This paper reports on research that investigated perceptions and prioritization of key performance indicators (KPI) for infrastructure sustainability, from a cross section of construction industry stakeholders in Hong Kong and Republic of South Africa. The results show that although there is general agreement on the indicators, there are noticeable differences in stakeholder ranking, which measures their prioritisation of the various indicators. These differences are closely linked to the level of development of the respective country and hence macro‐level priorities in formulating their sustainable development agenda. The most significant agreements are on indicators related to health and safety, while there are significant disagreements on some indicators related to environment, economy and project management and administration. The study provides empirical evidence of such underlying differences. The paper discusses the implications and challenges in addressing sustainability and sustainable development in developed and developing countries. The paper discusses the findings from the two‐country comparative studies and provides validated indicators for infrastructure sustainability. Recommendations are given on the application of these indicators for decision‐support and integrated sustainability appraisal in infrastructure project (SUSAIP).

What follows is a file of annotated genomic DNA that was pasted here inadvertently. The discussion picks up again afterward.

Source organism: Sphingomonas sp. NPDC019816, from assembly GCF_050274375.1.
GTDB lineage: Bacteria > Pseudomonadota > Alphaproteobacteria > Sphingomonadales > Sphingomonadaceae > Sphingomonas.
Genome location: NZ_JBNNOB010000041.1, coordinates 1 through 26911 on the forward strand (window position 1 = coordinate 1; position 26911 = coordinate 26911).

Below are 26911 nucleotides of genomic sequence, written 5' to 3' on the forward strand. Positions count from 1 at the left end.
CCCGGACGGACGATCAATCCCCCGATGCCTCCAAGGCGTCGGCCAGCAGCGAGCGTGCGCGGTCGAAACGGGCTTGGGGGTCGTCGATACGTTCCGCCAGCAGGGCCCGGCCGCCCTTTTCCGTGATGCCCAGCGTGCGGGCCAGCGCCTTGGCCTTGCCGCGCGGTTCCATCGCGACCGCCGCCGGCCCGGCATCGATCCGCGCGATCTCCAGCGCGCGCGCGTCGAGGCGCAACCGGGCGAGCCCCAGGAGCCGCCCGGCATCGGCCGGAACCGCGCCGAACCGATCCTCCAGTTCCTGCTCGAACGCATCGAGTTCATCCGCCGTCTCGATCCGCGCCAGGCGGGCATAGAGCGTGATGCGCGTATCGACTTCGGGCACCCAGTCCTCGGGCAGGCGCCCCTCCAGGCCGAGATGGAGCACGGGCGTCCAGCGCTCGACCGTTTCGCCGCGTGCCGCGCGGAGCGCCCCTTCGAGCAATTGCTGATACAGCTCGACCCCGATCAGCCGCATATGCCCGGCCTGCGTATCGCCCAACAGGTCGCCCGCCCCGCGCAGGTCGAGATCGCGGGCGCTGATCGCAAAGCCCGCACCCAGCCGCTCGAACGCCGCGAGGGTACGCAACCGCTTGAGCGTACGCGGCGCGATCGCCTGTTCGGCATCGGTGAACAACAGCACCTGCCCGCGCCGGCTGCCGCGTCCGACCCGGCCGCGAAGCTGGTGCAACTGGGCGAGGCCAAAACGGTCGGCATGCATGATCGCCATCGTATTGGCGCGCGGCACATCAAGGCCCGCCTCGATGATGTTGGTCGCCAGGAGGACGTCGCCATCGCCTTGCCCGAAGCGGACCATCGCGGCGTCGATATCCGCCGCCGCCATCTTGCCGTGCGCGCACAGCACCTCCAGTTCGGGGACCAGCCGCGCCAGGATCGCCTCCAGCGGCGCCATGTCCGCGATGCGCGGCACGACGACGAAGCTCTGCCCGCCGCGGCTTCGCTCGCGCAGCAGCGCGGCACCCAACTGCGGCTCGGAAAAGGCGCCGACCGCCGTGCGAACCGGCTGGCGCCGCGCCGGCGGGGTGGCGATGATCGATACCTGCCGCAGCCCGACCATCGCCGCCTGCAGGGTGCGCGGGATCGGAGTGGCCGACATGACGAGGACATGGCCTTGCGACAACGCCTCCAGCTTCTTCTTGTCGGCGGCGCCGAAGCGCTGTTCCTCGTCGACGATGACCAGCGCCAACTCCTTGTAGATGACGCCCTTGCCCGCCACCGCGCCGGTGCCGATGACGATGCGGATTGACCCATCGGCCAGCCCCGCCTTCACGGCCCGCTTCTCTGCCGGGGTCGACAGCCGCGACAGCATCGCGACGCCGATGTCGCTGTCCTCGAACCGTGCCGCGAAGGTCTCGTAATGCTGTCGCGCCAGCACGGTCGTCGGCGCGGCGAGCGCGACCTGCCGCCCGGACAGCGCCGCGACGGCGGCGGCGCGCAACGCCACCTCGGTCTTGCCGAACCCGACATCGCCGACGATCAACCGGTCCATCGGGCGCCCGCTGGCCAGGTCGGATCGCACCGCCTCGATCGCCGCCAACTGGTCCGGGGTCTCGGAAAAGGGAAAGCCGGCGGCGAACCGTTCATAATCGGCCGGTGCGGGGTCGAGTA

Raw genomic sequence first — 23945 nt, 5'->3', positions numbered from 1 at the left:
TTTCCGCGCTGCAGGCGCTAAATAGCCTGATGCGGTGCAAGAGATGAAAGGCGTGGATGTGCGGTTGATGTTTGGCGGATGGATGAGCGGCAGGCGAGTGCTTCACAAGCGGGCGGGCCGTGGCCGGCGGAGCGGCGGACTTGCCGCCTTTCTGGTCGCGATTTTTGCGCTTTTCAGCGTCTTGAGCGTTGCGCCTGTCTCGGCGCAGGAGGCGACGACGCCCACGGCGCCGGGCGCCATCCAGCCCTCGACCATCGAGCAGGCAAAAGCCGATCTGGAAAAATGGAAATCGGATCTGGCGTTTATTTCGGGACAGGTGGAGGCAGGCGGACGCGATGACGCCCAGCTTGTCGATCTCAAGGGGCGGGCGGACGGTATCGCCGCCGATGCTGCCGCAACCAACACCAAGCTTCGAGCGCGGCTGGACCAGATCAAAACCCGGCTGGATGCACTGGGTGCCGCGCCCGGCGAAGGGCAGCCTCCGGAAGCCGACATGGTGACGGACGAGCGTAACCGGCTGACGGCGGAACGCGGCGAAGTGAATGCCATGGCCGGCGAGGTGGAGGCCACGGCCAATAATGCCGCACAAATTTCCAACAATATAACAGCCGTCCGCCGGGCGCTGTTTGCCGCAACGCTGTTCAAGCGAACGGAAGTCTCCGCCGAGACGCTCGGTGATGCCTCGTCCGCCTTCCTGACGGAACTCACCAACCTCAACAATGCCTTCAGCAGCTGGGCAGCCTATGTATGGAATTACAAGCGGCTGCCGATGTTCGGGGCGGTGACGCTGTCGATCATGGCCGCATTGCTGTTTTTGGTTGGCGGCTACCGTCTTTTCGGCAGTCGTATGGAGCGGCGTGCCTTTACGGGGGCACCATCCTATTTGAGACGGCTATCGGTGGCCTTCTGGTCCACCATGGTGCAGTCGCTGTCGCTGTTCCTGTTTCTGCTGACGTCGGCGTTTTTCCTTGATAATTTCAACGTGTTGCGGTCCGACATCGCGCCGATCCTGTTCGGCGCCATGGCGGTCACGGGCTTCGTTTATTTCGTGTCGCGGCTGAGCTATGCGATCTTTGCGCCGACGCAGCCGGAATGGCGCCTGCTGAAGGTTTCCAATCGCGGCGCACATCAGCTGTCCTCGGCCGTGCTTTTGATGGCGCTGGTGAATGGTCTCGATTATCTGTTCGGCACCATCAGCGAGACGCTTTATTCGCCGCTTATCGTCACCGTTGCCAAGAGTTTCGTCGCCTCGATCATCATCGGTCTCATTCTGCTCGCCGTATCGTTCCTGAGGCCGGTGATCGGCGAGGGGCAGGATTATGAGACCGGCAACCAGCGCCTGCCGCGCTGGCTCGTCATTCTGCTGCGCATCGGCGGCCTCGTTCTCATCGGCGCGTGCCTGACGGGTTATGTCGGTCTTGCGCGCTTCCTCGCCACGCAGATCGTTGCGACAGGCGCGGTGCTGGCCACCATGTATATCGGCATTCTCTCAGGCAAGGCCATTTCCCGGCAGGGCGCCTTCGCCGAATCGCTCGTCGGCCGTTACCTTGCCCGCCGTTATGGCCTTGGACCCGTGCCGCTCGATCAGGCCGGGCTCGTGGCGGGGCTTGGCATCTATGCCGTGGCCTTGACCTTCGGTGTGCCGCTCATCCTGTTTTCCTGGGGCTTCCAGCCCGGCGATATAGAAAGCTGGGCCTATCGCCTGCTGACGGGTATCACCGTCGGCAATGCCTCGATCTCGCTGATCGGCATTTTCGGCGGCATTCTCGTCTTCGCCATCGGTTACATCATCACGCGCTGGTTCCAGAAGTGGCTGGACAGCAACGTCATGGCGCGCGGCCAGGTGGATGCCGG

Ugwu, O. and Haupt, T. (2005), "Key performance indicators for infrastructure sustainability – a comparative study between Hong Kong and South Africa", Journal of Engineering, Design and Technology, Vol. 3 No. 1, pp. 30-43. https://doi.org/10.1108/17260530510815321Download as .RIS
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